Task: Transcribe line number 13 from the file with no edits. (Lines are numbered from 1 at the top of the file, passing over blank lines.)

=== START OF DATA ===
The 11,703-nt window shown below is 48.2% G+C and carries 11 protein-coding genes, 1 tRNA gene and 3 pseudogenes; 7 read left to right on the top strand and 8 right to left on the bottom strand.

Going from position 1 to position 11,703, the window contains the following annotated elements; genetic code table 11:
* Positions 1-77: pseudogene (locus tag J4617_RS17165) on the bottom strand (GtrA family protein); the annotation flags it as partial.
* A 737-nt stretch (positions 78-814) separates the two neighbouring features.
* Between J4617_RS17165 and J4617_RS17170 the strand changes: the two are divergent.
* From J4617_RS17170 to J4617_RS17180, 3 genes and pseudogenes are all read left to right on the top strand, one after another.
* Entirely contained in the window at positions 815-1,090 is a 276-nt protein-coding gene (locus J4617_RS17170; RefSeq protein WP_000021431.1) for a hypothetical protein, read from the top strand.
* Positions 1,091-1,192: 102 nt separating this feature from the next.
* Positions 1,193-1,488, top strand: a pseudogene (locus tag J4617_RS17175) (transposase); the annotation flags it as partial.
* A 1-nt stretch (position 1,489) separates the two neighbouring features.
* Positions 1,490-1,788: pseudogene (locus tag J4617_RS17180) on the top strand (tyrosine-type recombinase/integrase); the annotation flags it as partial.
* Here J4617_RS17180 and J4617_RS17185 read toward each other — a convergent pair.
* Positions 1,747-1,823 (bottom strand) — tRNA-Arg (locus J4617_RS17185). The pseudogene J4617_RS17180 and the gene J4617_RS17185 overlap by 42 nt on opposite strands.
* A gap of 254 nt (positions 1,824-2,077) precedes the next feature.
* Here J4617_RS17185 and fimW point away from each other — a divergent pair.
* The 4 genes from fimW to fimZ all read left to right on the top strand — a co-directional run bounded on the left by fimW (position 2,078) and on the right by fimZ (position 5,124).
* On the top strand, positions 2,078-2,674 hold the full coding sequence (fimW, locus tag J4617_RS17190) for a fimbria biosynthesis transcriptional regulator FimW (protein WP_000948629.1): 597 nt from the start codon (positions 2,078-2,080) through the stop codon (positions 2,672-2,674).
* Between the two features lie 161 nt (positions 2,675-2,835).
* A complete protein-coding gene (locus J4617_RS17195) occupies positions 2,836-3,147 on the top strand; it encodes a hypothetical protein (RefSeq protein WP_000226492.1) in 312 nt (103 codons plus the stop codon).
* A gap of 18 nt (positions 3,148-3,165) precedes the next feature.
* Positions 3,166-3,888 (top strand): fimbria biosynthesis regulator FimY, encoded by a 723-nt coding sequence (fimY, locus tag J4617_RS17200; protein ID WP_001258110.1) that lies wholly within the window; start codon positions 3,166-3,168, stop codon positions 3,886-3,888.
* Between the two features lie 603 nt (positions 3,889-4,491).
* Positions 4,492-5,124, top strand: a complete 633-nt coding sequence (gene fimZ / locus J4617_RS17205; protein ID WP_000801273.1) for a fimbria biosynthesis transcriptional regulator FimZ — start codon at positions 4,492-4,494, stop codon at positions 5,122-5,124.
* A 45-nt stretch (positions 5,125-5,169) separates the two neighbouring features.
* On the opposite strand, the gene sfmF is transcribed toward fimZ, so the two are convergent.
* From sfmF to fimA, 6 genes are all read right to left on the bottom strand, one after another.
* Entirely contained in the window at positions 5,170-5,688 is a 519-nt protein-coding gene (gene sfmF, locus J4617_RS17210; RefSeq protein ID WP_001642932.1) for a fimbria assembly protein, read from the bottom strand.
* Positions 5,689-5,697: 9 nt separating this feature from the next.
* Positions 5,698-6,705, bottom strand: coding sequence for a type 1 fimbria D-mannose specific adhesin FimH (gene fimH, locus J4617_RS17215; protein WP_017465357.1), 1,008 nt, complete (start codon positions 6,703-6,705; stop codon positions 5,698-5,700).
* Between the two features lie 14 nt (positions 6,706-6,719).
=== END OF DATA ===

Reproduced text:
* Positions 1,747-1,823 (bottom strand) — tRNA-Arg (locus J4617_RS17185). The pseudogene J4617_RS17180 and the gene J4617_RS17185 overlap by 42 nt on opposite strands.